Ex-gang members find positive way out of the game

Cindy Von Quednow

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Suite 706 is more than a small space in the large black building on the corner of West Olympic Boulevard and Union Avenue. It is overshadowed by the famous “La Curacao” shopping center and “Pollo Campero” restaurant, but what goes on in this suite is more enduring than a flat-screen TV or a side order of “tostones,” (fried plantains).

It’s the home of Homies Unidos, a community organization based in the Pico Union area of Los Angeles that helps former gang members work their way back into society through education, job training and many other programs. It seeks to heal the physical and emotional wounds of its members and their families by promoting peace and education, and putting an end to violence and discrimination.

“Our main goal is being able to dream the possibly of a world without violence,” said Allegra Padilla, 27, an organizer with Homies Unidos. “We provide a safe space for youth and other community members who have traditionally been marginalized . . . to come forward and use their voice.”

Homies Unidos was created in 1998 as a type of sister program to the office in San Salvador, El Salvador, created two years prior.

“We focus a lot also on local issues: gentrification, police brutality, immigration enforcement,” said Padilla, who has been with the organization for almost three years. “We’re up against something that is very deep, it’s very entrenched, and it’s going to be a process for us to start to see some victories on that level.”

Homies Unidos has various programs that seek to fulfill these goals through peace and unity.

“The Epiphany Project” trains members on basic life skills during a 10-week program.

Legal clinics on detention and deportation are held every month in order to raise awareness and answer questions on issues that affect the immigrant community.

“Libertad con Dignidad,” or “Liberty with Dignity,” is a direct response to the harsh conditions in El Salvador and Honduras, mostly perpetuated by the governments of those countries.

The most popular of the Homies Unidos programs is a tattoo removal service, which takes place weekly and is free of charge.

According to Mirna Solorzano, director of operations at Homies Unidos, the organization has about 100 to 150 active members. Membership is made up of an informal network, mostly facilitated through word of mouth. “It’s more of a come and go thing,” said Solorzano, 32.

“(Homies Unidos) gives me resources that I don’t have,” said Jesus Fonseca, 22, a volunteer for about two years. “It welcomes the community.”

Fonseca never “joined a ‘hood” as he puts it, but was interested in the organization after they made a presentation at his high school.

Eliseo Figueroa, 24, is a former gang member who was recruited by Alex Sanchez in 2000. At the suggestion of Sanchez, Figueroa was sent to his native Oaxaca at the age of 18 in order to kick his drug addiction and gang activity. Today he is a regular volunteer.

“I want to do the same work he’s doing,” said Figueroa of Sanchez. “(I want to) tell youth that what they are doing is not the right way to go. . . I’m here to help others not follow the same steps, or do the same things I went through.”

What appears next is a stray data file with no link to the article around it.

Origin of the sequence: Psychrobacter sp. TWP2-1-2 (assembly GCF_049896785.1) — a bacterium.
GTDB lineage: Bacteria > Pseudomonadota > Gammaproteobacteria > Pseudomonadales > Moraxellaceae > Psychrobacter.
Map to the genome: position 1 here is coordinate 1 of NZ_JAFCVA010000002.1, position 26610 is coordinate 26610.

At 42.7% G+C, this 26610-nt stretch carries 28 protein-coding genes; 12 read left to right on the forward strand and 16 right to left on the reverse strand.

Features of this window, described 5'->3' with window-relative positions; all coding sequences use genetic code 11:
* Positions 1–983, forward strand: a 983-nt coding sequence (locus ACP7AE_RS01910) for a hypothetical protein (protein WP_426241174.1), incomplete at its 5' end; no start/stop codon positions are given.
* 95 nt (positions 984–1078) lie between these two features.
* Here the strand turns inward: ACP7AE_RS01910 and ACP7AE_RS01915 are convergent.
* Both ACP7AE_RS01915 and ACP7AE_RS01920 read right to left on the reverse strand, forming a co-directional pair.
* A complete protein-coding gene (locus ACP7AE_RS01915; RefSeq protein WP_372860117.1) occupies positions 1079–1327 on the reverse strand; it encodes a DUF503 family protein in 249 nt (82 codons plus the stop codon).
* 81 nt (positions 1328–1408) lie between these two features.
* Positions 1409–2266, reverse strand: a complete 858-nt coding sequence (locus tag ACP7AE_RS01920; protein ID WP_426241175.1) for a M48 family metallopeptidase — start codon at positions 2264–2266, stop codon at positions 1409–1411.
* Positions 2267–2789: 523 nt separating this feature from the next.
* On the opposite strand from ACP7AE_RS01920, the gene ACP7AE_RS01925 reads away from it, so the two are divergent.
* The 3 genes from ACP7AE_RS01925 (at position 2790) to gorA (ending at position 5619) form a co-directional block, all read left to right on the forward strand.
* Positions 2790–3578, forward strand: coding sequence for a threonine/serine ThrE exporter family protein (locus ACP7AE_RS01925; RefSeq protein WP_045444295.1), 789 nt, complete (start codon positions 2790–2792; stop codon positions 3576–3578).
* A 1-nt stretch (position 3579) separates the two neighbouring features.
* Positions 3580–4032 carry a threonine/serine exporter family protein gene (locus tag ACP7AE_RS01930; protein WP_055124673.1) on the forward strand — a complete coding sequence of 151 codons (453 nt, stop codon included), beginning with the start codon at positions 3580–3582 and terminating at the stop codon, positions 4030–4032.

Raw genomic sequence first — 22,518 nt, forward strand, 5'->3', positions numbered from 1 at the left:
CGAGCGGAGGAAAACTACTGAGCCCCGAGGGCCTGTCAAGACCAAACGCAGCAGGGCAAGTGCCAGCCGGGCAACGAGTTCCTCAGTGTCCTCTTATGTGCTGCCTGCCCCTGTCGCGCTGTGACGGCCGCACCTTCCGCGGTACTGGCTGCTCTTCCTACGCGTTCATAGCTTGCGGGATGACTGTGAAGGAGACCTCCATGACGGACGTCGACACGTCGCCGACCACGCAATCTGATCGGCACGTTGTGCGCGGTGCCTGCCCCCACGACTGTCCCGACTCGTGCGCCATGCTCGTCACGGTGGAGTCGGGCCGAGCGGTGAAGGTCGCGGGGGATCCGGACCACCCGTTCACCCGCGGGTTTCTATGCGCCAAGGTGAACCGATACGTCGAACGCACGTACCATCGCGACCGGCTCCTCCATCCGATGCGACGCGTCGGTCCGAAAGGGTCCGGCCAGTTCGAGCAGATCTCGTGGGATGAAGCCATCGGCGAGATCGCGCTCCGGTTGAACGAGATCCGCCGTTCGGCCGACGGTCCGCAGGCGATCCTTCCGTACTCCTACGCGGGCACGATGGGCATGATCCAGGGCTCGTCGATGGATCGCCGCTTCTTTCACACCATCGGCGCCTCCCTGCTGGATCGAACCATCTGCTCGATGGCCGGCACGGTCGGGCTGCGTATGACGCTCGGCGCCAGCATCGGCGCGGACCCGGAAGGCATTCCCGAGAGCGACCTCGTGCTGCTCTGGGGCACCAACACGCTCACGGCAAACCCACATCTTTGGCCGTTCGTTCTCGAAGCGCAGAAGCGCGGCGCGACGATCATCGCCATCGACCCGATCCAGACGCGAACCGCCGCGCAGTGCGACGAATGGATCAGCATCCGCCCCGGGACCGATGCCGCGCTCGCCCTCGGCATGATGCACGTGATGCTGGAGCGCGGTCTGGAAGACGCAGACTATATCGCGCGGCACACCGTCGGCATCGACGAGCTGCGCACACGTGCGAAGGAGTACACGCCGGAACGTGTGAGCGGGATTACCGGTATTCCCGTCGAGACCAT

Both Figueroa and Fonseca offer various services to Homies Unidos, through outreach, phone banking and translating for non-English speakers during events.

Volunteers and organizers stay connected by building consensus with other organizations and networks.

“We work with a lot of different people on a lot of different issues,” said Padilla. “We’re part of a community that’s always seeking for social change.”

One of the problems Homies Unidos faces is the portrayal of gang violence and the Pico Union area in the mainstream media.

“Just because you grew up in Pico Union doesn’t mean it’s horrible,” said Padilla, who, lives in Lincoln Heights. “I think people have to acknowledge the richness of this community.”

Fonseca, who said he is “well-rounded” because he grew up in the area, agreed. “To me it’s very multicultural.”

Padilla’s problem with the media and law enforcement is they don’t focus on amending the problem. “(They) always sensationalize the violence and don’t really talk about root causes, prevention, or education,” she said.

Due to the undocumented status of many members, they are often deported to their home country. Padilla said that Homies Unidos works closely with the El Salvador chapter to support deportees. As part of their vision of growth, Homies Unidos hopes to create offices in other Central American countries.

Solorzano said Homies Unidos attempts to build that consensus with the official sectors of the city. “We need to educate the community of the phenomenon of gangs and how we can work together, instead of locking up and continuing the oppression,” she said.

Through the work they’re doing in Los Angeles and abroad, members, volunteers and organizers can accomplish this. Their relationship and ability to interact is inspiring and impressive.

“I really enjoy working with people, that’s why I took this job,” said Padilla. “I could get a job that pays two or three times this amount but, I’m here.”

“A lot of us do work outside of our hours . . . it’s not a 9 to 5 job,” she added.

“And it’s a job we love,” chimed in Figueroa.